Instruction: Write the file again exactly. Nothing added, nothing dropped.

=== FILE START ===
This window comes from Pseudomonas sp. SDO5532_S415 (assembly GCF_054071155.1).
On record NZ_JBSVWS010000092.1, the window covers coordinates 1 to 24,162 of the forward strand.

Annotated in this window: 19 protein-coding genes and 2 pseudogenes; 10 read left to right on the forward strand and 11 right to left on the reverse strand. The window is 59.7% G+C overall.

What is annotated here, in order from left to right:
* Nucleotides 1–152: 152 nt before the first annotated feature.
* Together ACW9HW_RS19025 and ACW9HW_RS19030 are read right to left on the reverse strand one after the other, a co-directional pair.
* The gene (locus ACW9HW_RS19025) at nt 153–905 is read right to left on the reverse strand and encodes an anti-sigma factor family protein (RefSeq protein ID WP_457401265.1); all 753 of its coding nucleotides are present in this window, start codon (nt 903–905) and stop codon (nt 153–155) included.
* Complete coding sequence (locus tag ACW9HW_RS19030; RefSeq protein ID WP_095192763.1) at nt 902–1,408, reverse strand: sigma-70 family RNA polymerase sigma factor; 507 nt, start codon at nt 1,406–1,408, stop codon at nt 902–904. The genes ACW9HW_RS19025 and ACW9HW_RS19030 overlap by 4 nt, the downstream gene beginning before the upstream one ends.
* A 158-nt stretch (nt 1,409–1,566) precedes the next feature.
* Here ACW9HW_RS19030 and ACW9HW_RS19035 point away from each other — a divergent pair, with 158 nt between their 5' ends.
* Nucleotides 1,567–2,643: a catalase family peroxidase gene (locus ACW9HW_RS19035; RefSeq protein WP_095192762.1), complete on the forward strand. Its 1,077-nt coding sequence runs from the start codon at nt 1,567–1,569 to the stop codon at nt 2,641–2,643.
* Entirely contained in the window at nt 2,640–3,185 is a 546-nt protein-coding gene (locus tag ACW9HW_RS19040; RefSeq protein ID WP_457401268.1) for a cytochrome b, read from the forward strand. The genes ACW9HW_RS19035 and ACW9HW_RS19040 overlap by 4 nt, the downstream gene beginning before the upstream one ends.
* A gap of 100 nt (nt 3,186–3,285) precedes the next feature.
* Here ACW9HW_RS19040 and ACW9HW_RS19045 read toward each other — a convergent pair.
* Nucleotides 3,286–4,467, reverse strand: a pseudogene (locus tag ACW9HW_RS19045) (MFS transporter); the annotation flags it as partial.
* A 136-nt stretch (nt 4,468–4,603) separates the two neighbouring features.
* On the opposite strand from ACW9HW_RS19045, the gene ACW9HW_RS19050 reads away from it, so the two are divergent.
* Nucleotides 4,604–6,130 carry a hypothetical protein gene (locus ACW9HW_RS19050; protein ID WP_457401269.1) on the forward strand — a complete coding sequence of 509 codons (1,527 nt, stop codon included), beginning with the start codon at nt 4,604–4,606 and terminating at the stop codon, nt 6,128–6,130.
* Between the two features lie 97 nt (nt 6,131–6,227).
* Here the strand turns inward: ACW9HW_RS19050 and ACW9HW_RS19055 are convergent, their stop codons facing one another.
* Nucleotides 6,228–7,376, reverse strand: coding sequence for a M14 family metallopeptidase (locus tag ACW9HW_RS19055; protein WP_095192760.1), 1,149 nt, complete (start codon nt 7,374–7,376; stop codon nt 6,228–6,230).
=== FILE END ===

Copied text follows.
This window comes from Pseudomonas sp. SDO5532_S415 (assembly GCF_054071155.1).
On record NZ_JBSVWS010000092.1, the window covers coordinates 1 to 24,162 of the forward strand.

Annotated in this window: 19 protein-coding genes and 2 pseudogenes; 10 read left to right on the forward strand and 11 right to left on the reverse strand. The window is 59.7% G+C overall.

What is annotated here, in order from left to right:
* Nucleotides 1–152: 152 nt before the first annotated feature.
* Together ACW9HW_RS19025 and ACW9HW_RS19030 are read right to left on the reverse strand one after the other, a co-directional pair.
* The gene (locus ACW9HW_RS19025) at nt 153–905 is read right to left on the reverse strand and encodes an anti-sigma factor family protein (RefSeq protein ID WP_457401265.1); all 753 of its coding nucleotides are present in this window, start codon (nt 903–905) and stop codon (nt 153–155) included.
* Complete coding sequence (locus tag ACW9HW_RS19030; RefSeq protein ID WP_095192763.1) at nt 902–1,408, reverse strand: sigma-70 family RNA polymerase sigma factor; 507 nt, start codon at nt 1,406–1,408, stop codon at nt 902–904. The genes ACW9HW_RS19025 and ACW9HW_RS19030 overlap by 4 nt, the downstream gene beginning before the upstream one ends.
* A 158-nt stretch (nt 1,409–1,566) precedes the next feature.
* Here ACW9HW_RS19030 and ACW9HW_RS19035 point away from each other — a divergent pair, with 158 nt between their 5' ends.
* Nucleotides 1,567–2,643: a catalase family peroxidase gene (locus ACW9HW_RS19035; RefSeq protein WP_095192762.1), complete on the forward strand. Its 1,077-nt coding sequence runs from the start codon at nt 1,567–1,569 to the stop codon at nt 2,641–2,643.
* Entirely contained in the window at nt 2,640–3,185 is a 546-nt protein-coding gene (locus tag ACW9HW_RS19040; RefSeq protein ID WP_457401268.1) for a cytochrome b, read from the forward strand. The genes ACW9HW_RS19035 and ACW9HW_RS19040 overlap by 4 nt, the downstream gene beginning before the upstream one ends.
* A gap of 100 nt (nt 3,186–3,285) precedes the next feature.
* Here ACW9HW_RS19040 and ACW9HW_RS19045 read toward each other — a convergent pair.
* Nucleotides 3,286–4,467, reverse strand: a pseudogene (locus tag ACW9HW_RS19045) (MFS transporter); the annotation flags it as partial.
* A 136-nt stretch (nt 4,468–4,603) separates the two neighbouring features.
* On the opposite strand from ACW9HW_RS19045, the gene ACW9HW_RS19050 reads away from it, so the two are divergent.
* Nucleotides 4,604–6,130 carry a hypothetical protein gene (locus ACW9HW_RS19050; protein ID WP_457401269.1) on the forward strand — a complete coding sequence of 509 codons (1,527 nt, stop codon included), beginning with the start codon at nt 4,604–4,606 and terminating at the stop codon, nt 6,128–6,130.
* Between the two features lie 97 nt (nt 6,131–6,227).
* Here the strand turns inward: ACW9HW_RS19050 and ACW9HW_RS19055 are convergent, their stop codons facing one another.
* Nucleotides 6,228–7,376, reverse strand: coding sequence for a M14 family metallopeptidase (locus tag ACW9HW_RS19055; protein WP_095192760.1), 1,149 nt, complete (start codon nt 7,374–7,376; stop codon nt 6,228–6,230).